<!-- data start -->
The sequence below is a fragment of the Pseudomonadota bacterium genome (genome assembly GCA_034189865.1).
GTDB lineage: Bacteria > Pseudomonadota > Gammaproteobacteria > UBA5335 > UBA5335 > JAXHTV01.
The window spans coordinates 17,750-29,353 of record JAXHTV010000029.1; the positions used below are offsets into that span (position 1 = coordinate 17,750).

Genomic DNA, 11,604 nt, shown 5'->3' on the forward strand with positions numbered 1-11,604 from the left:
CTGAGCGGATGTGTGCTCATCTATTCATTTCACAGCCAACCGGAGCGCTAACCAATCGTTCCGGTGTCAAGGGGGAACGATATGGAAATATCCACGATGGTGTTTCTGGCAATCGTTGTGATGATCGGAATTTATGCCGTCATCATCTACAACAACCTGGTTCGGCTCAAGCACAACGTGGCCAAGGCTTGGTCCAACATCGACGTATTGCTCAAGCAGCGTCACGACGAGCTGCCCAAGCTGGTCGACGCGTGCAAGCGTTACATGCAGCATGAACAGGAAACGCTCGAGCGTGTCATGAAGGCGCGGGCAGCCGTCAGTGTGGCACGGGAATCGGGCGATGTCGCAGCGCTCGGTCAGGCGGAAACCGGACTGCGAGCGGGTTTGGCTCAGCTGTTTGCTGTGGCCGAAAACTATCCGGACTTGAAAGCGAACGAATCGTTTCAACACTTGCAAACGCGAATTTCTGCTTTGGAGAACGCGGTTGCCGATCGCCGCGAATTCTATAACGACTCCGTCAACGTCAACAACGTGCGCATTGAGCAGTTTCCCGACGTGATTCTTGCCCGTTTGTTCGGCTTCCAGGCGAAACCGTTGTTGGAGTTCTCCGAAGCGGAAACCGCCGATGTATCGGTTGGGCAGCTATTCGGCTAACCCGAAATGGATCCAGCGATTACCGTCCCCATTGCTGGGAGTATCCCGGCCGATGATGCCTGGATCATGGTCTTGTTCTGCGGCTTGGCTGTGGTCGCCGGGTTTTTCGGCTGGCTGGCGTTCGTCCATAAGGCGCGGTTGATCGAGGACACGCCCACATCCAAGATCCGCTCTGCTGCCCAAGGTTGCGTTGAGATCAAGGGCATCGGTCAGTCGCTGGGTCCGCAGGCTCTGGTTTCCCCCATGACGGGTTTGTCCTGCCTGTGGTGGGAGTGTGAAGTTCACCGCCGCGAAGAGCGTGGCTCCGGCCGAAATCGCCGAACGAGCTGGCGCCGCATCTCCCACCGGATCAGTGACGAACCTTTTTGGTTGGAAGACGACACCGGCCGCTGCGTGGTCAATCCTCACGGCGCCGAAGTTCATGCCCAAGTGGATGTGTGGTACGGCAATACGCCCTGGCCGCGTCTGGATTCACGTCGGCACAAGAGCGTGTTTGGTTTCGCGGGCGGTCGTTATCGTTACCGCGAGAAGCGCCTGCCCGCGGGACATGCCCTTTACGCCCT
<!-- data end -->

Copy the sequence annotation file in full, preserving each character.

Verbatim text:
The sequence below is a fragment of the Pseudomonadota bacterium genome (genome assembly GCA_034189865.1).
GTDB lineage: Bacteria > Pseudomonadota > Gammaproteobacteria > UBA5335 > UBA5335 > JAXHTV01.
The window spans coordinates 17,750-29,353 of record JAXHTV010000029.1; the positions used below are offsets into that span (position 1 = coordinate 17,750).

Genomic DNA, 11,604 nt, shown 5'->3' on the forward strand with positions numbered 1-11,604 from the left:
CTGAGCGGATGTGTGCTCATCTATTCATTTCACAGCCAACCGGAGCGCTAACCAATCGTTCCGGTGTCAAGGGGGAACGATATGGAAATATCCACGATGGTGTTTCTGGCAATCGTTGTGATGATCGGAATTTATGCCGTCATCATCTACAACAACCTGGTTCGGCTCAAGCACAACGTGGCCAAGGCTTGGTCCAACATCGACGTATTGCTCAAGCAGCGTCACGACGAGCTGCCCAAGCTGGTCGACGCGTGCAAGCGTTACATGCAGCATGAACAGGAAACGCTCGAGCGTGTCATGAAGGCGCGGGCAGCCGTCAGTGTGGCACGGGAATCGGGCGATGTCGCAGCGCTCGGTCAGGCGGAAACCGGACTGCGAGCGGGTTTGGCTCAGCTGTTTGCTGTGGCCGAAAACTATCCGGACTTGAAAGCGAACGAATCGTTTCAACACTTGCAAACGCGAATTTCTGCTTTGGAGAACGCGGTTGCCGATCGCCGCGAATTCTATAACGACTCCGTCAACGTCAACAACGTGCGCATTGAGCAGTTTCCCGACGTGATTCTTGCCCGTTTGTTCGGCTTCCAGGCGAAACCGTTGTTGGAGTTCTCCGAAGCGGAAACCGCCGATGTATCGGTTGGGCAGCTATTCGGCTAACCCGAAATGGATCCAGCGATTACCGTCCCCATTGCTGGGAGTATCCCGGCCGATGATGCCTGGATCATGGTCTTGTTCTGCGGCTTGGCTGTGGTCGCCGGGTTTTTCGGCTGGCTGGCGTTCGTCCATAAGGCGCGGTTGATCGAGGACACGCCCACATCCAAGATCCGCTCTGCTGCCCAAGGTTGCGTTGAGATCAAGGGCATCGGTCAGTCGCTGGGTCCGCAGGCTCTGGTTTCCCCCATGACGGGTTTGTCCTGCCTGTGGTGGGAGTGTGAAGTTCACCGCCGCGAAGAGCGTGGCTCCGGCCGAAATCGCCGAACGAGCTGGCGCCGCATCTCCCACCGGATCAGTGACGAACCTTTTTGGTTGGAAGACGACACCGGCCGCTGCGTGGTCAATCCTCACGGCGCCGAAGTTCATGCCCAAGTGGATGTGTGGTACGGCAATACGCCCTGGCCGCGTCTGGATTCACGTCGGCACAAGAGCGTGTTTGGTTTCGCGGGCGGTCGTTATCGTTACCGCGAGAAGCGCCTGCCCGCGGGACATGCCCTTTACGCCCT